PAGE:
Pushkar (Rajasthan), Nov 24 (IANS) French clarinet player Yom, who is part of the Sino-French duo Yom & Wang Li, holds traditional Indian classical music in high regard and is enamoured with its the technicality and spiritual essence.
“Indian music is so huge and so incredibly precise. So I would really like to have the time and conditions and the place to collaborate with an Indian musician. But it needs time and a human connection.
“Otherwise, I will just feel that I took a beautiful music and I put it down,” Yom, who is here to perform at the Shree Cement The Sacred festival, told IANS.
Yom & Wang Li performed at the sand dunes here on Monday.
“With Wang, I have played in strange places… Like we have done concerts in churches in France. But to be in the spiritual nature and a sacred city like this in the desert, that’s something new and special. The place is really strong. You have to be on your best to be able to deliver something good,” Yom said.
The French musician, who plays the bass clarinet along with Chinese Jew harp player Wang Li, reflected upon the basic requirements for collaborating with artists from different traditions, specifically Indian classical music.
“Indian music is technically incredible and its spirit is high. It inspires me so much that I would really need some time for such a collaboration to take place,” Yom said.
He mentioned some of his favourite artists from India, which includes revered names such as Pandit Hariprasad Chaurasia, violinist L. Subramaniam and sarod legend Ali Akbar Khan.
Yom, who started playing the clarinet at the age of 5, has devoted his entire life to the instrument. He is also a trained classical musician.
So, how did he come to form a project with a Chinese Jewish harp player in Paris?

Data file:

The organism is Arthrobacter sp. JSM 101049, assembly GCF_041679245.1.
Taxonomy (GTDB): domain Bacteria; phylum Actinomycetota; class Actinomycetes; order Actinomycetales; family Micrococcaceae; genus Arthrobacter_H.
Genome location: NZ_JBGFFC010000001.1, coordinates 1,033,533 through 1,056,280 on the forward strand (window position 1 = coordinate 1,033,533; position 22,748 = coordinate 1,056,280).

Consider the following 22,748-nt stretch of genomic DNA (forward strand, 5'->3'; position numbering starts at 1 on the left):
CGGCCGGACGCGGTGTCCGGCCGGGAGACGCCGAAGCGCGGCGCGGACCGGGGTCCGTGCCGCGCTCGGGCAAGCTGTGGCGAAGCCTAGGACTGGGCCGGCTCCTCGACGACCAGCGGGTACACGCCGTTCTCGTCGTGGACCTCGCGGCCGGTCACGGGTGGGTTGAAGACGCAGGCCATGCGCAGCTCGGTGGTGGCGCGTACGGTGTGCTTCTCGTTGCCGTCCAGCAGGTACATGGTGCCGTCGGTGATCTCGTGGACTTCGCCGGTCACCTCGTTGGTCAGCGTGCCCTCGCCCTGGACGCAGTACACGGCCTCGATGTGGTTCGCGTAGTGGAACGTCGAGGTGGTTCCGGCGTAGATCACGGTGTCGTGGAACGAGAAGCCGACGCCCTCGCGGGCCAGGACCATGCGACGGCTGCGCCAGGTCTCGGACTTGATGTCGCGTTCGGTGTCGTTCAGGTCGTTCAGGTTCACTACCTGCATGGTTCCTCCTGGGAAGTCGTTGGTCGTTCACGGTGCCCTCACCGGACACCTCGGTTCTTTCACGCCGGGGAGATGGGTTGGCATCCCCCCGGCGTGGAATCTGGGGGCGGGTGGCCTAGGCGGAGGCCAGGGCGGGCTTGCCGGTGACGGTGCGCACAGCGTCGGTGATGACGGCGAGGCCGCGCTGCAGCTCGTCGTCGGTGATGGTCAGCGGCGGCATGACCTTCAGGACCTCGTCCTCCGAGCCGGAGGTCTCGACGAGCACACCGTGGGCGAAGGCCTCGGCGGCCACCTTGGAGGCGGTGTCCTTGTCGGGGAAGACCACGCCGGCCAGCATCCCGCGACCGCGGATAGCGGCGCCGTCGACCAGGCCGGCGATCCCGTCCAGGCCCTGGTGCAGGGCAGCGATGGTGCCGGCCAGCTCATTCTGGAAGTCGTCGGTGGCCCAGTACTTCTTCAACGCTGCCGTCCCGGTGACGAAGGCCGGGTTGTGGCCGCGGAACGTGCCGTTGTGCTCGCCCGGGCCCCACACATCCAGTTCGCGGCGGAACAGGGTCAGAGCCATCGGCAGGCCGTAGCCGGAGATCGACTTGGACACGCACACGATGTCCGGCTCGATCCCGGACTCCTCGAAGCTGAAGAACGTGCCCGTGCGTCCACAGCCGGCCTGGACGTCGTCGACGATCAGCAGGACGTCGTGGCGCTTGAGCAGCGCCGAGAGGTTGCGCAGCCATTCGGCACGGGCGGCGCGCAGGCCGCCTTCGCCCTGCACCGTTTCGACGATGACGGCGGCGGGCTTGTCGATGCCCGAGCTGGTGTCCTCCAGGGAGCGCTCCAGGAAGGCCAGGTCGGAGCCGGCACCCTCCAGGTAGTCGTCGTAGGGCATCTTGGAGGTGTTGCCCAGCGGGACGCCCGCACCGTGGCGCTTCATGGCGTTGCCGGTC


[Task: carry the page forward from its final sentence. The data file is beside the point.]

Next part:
“We met in France as Wang Li is living in France more over a decade now. I heard him in a theatre in Paris, because I was playing there. Jewish harp in France is not known at all. So it was an exotic performance,” Yom said.
“I was seduced by his playing, the poetry and this elevation of the mind in playing the music. At the end, I went to him and we can try something together. He said, ‘You play Jewish music, what will we do?’ But then we met and it was very interesting,” he added.
However, Yom revealed that it wasn’t easy bringing the act together.
“It took a lot of time to bring this act together. I went to classical school, the observatory and I know how to read the Occidental music. And it was different with Wang, so even to communicate about music, it had to be about poetry, speaking together, working together.”
“We had to invent a language to have communication and it took a long time for us to have full one-hour concerts,” he said.
The duo has released one album called “Green Apocalypse” and will devote more time on concerts before recording their next album.
“What we are doing together is not to mix two traditions for the heck of it. We took the time to mix them carefully, we really try to take a step forward and do something that is neither Jewish nor Chinese,” he said.
“It’s interesting not just from the musical view, but also on spiritual and humane levels. You need to keep your ego away while collaborating with another artist,” he added.
(The writer is in Pushkar at the invitation of the organiser. He can be contacted at firstname.lastname@example.org)